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Iran Could Punish Pre-Emptive Israeli Strike With Missile Onslaught

An Israeli Arrow 2 missile interceptor lifts off in a 1996 trial launch. Iran and its allies could fire a massive number of missiles and rockets on Israel in retaliation to a strike on Iranian nuclear sites, a former top Israeli missile defense official warned last week (AP Photo/Yossi Aloni). An Israeli Arrow 2 missile interceptor lifts off in a 1996 trial launch. Iran and its allies could fire a massive number of missiles and rockets on Israel in retaliation to a strike on Iranian nuclear sites, a former top Israeli missile defense official warned last week (AP Photo/Yossi Aloni).

Iran could respond to a strike on its atomic facilities by Israel with a massive onslaught of missiles and rockets, al-Monitor quoted former Israeli Missile Defense Organization chief Uzi Rubin as saying on Thursday.

As a response to Israel's superior fighter aircraft and land assault weaponry, Tehran and allied state Syria, as well as the groups Hamas and Hezbollah, have focused on building up stocks of "standoff weapons" enhanced for greater targeting precision, flight distance and explosive payloads.

Rubin estimated that a minimum of 13,000 missiles and rockets capable of striking major metropolitan areas in Israel are being held by governments and nonstate actors that are hostile to Tel Aviv. 

Israel has developed an array of missile defense systems to protect itself against feared strikes from the region. The Arrow 2 is designed to intercept missiles launched from Iran as well as neighboring Syria and Lebanon. Other systems include the developmental long-range Arrow 3 interceptor and David's Sling, which has the capability of destroying short-range missiles and rockets.

The majority of the threatening weapons are located in Syria, where army missile drills associated with ending the ongoing rebellion against the government in Damascus have allowed the Israeli military to gather much-needed insight about the nation's formerly shrouded missile arsenal.

While Hezbollah missile strikes on Israel during the 2006 conflict were limited to the northern part of the country, the Lebanon-based group has since acquired the ability to "cover all of Israel down to (its southernmost city, the Red Sea port of) Eliat," according to Rubin.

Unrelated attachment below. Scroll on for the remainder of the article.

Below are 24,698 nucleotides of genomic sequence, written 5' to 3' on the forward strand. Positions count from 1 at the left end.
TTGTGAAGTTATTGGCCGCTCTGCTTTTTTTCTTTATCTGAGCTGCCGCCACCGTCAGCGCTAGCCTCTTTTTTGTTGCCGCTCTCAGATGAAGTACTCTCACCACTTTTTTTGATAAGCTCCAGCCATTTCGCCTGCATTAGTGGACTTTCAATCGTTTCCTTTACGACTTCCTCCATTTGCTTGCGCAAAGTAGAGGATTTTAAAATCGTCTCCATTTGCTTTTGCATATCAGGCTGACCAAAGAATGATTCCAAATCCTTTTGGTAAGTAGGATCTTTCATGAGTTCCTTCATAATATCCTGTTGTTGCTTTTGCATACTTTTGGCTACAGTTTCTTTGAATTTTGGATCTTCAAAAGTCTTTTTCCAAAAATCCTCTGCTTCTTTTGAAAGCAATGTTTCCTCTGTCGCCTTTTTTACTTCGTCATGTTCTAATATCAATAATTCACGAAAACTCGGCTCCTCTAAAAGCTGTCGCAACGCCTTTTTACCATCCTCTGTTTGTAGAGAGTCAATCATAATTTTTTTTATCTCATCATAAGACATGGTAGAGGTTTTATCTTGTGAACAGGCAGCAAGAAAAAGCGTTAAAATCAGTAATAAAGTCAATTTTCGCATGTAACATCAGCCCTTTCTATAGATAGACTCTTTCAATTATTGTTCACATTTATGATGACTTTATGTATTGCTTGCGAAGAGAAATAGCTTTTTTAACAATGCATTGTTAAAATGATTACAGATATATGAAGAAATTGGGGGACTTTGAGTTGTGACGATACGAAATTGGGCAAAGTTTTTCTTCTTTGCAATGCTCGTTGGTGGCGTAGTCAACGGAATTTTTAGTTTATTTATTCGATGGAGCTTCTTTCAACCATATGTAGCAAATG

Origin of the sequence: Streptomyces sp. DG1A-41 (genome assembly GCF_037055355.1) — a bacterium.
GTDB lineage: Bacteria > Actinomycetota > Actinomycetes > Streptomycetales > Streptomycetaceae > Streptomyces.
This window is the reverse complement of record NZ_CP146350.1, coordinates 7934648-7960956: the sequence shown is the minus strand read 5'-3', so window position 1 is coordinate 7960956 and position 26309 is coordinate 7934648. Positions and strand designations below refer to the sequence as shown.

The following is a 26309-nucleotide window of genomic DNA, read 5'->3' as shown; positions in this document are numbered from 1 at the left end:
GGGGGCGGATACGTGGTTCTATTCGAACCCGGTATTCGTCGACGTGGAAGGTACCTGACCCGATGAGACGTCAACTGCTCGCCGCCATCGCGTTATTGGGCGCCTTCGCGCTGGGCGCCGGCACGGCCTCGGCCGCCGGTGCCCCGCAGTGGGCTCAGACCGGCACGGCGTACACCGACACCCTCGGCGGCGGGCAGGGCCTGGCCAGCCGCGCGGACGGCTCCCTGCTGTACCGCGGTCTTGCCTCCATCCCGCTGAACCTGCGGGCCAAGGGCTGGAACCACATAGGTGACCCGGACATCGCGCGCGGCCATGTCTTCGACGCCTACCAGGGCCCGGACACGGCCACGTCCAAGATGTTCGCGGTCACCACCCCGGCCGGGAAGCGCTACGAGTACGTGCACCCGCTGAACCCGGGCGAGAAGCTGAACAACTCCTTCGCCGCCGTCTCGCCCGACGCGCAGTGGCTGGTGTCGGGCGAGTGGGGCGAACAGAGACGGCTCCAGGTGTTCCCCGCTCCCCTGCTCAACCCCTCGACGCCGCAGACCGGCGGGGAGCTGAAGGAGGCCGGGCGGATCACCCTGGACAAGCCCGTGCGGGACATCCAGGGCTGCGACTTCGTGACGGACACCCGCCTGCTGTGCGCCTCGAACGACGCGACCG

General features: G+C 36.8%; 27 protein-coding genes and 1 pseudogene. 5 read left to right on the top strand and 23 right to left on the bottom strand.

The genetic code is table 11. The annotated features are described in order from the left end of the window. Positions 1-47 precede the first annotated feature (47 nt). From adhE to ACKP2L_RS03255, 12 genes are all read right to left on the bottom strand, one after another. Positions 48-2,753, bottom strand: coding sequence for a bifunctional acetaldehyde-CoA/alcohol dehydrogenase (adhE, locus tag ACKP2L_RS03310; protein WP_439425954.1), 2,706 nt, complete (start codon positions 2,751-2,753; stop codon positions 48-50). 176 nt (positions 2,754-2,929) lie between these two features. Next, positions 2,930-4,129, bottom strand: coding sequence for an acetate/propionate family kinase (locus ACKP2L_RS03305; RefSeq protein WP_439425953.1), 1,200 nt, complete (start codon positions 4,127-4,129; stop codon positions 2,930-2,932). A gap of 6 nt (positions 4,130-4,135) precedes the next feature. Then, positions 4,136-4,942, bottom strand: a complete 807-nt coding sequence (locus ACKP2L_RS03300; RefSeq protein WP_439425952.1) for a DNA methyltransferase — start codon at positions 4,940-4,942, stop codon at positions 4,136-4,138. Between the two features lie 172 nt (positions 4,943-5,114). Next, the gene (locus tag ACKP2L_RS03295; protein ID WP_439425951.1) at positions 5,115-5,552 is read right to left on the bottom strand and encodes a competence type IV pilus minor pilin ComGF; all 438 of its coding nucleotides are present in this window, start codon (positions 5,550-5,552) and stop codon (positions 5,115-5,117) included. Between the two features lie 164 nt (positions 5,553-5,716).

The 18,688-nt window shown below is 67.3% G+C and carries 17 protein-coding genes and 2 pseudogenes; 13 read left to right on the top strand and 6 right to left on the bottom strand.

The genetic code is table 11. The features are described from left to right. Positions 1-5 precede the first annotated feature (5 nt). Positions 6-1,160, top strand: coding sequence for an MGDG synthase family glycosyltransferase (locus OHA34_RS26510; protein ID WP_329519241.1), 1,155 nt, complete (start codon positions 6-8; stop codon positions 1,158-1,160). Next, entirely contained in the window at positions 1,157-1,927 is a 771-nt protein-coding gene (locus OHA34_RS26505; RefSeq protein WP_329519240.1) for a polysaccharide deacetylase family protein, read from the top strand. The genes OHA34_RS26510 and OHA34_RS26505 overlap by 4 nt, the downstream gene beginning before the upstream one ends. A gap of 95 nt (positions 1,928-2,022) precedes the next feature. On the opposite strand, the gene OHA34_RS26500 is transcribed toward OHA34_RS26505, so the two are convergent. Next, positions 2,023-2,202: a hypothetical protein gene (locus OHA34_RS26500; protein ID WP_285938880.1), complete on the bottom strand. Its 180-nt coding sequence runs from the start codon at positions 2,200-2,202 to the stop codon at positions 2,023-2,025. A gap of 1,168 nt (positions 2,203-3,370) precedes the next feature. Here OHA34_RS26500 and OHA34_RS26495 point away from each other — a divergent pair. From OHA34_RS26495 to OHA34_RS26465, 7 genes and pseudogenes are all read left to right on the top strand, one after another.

The Iranian military has begun fielding missiles in fortified silos that would make them difficult to eliminate in a first strike by Israel, he said.

"In Israel, no place is safe," Rubin said in Quantico, Va., where he gave a speech at the U.S. Marine Corps University. "Israel's main assets can be taken out. This is the new reality."

Tel Aviv is contemplating a pre-emptive strike on Iran's nuclear facilities, which the Israeli government asserts are dedicated to producing a weapon; Tehran insists its atomic activities are strictly peaceful. 

Hezbollah leader Hassan Nasrallah on Friday said his organization could create "real hell" for many Israelis by unleashing highly accurate rockets at a limited quantity of areas in Israel, Reuters reported, noting that Nasrallah might have been eluding to missile strikes on Israeli atomic facilities.

A successful missile strike on the Nahal Sorek and Dimona reactors could result in a massive release of harmful radiation on the surrounding area.

"I tell the Israelis that you have a number of targets, not a large number ... that can be hit with precision rockets ... which we have," the Hezbollah secretary general said.  "Hitting these targets with a small number of rockets will turn ... the lives of hundreds of thousands of Zionists to real hell."

Israel would probably consider Nasrallah's comments as it continues to assess the wisdom of a pre-emptive attack on Iran, according to Reuters.

Israeli Defense Minister Ehud Barak previously projected that as many as 500 Israelis could be injured or killed by a retaliatory attack following an Israeli strike on Iran.

Nasrallah suggested that casualty figure would be markedly higher. "We can talk about tens of thousands of dead," he said.

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